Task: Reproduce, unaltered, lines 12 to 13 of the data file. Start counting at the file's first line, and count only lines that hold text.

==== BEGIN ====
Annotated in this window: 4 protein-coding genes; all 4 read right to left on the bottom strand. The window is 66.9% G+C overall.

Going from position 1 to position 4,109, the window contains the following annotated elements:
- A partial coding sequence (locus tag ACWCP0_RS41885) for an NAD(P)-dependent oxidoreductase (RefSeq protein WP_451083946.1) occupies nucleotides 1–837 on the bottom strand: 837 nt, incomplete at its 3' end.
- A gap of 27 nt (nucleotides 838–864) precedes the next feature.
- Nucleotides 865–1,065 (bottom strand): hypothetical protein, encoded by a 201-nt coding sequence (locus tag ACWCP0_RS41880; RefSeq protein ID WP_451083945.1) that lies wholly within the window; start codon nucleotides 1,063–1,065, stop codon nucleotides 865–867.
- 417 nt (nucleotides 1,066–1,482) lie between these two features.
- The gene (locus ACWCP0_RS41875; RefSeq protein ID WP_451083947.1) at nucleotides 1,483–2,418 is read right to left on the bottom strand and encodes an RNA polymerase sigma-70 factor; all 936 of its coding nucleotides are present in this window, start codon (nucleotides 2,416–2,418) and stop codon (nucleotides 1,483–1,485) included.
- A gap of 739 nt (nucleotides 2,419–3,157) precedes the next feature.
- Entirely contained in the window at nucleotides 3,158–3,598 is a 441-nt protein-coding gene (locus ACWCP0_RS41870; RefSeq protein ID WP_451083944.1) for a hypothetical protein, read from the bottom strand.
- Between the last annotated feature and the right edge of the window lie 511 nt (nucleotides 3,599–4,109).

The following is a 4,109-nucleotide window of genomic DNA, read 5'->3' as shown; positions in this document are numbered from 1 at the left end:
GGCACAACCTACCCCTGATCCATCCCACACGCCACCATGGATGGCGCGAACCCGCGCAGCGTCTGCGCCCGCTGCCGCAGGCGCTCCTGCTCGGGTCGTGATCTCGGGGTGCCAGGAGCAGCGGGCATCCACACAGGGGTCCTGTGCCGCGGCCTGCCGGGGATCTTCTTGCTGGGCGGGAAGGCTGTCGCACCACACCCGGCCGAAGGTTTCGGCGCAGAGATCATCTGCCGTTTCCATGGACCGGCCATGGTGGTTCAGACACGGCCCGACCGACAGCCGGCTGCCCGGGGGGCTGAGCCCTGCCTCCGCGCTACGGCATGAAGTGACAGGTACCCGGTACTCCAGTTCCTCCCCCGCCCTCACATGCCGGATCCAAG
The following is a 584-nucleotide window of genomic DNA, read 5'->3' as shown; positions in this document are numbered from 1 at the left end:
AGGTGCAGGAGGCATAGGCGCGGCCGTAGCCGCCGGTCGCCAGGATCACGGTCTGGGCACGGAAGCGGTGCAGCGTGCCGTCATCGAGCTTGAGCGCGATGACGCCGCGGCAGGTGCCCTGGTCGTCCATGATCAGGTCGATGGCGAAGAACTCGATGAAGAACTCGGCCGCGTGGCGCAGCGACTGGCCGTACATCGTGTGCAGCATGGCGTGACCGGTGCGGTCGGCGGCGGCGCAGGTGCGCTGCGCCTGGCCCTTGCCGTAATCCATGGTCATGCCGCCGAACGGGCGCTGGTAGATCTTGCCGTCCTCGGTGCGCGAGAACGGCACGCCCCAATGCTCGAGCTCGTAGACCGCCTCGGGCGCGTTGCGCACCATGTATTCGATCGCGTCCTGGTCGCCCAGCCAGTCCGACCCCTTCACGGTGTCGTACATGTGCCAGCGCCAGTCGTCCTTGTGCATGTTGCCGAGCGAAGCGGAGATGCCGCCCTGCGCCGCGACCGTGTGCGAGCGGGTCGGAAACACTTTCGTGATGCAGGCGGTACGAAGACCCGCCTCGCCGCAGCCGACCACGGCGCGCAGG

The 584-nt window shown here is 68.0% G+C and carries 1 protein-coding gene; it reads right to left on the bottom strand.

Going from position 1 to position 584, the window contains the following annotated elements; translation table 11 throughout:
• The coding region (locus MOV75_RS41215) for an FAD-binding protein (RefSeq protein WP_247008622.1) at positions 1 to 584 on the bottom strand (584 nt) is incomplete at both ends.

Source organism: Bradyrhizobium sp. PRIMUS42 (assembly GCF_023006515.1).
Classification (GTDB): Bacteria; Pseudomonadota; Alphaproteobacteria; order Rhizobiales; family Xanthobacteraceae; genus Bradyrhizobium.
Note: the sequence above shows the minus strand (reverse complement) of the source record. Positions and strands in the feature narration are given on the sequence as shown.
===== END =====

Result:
GGCACAACCTACCCCTGATCCATCCCACACGCCACCATGGATGGCGCGAACCCGCGCAGCGTCTGCGCCCGCTGCCGCAGGCGCTCCTGCTCGGGTCGTGATCTCGGGGTGCCAGGAGCAGCGGGCATCCACACAGGGGTCCTGTGCCGCGGCCTGCCGGGGATCTTCTTGCTGGGCGGGAAGGCTGTCGCACCACACCCGGCCGAAGGTTTCGGCGCAGAGATCATCTGCCGTTTCCATGGACCGGCCATGGTGGTTCAGACACGGCCCGACCGACAGCCGGCTGCCCGGGGGGCTGAGCCCTGCCTCCGCGCTACGGCATGAAGTGACAGGTACCCGGTACTCCAGTTCCTCCCCCGCCCTCACATGCCGGATCCAAG
The following is a 584-nucleotide window of genomic DNA, read 5'->3' as shown; positions in this document are numbered from 1 at the left end: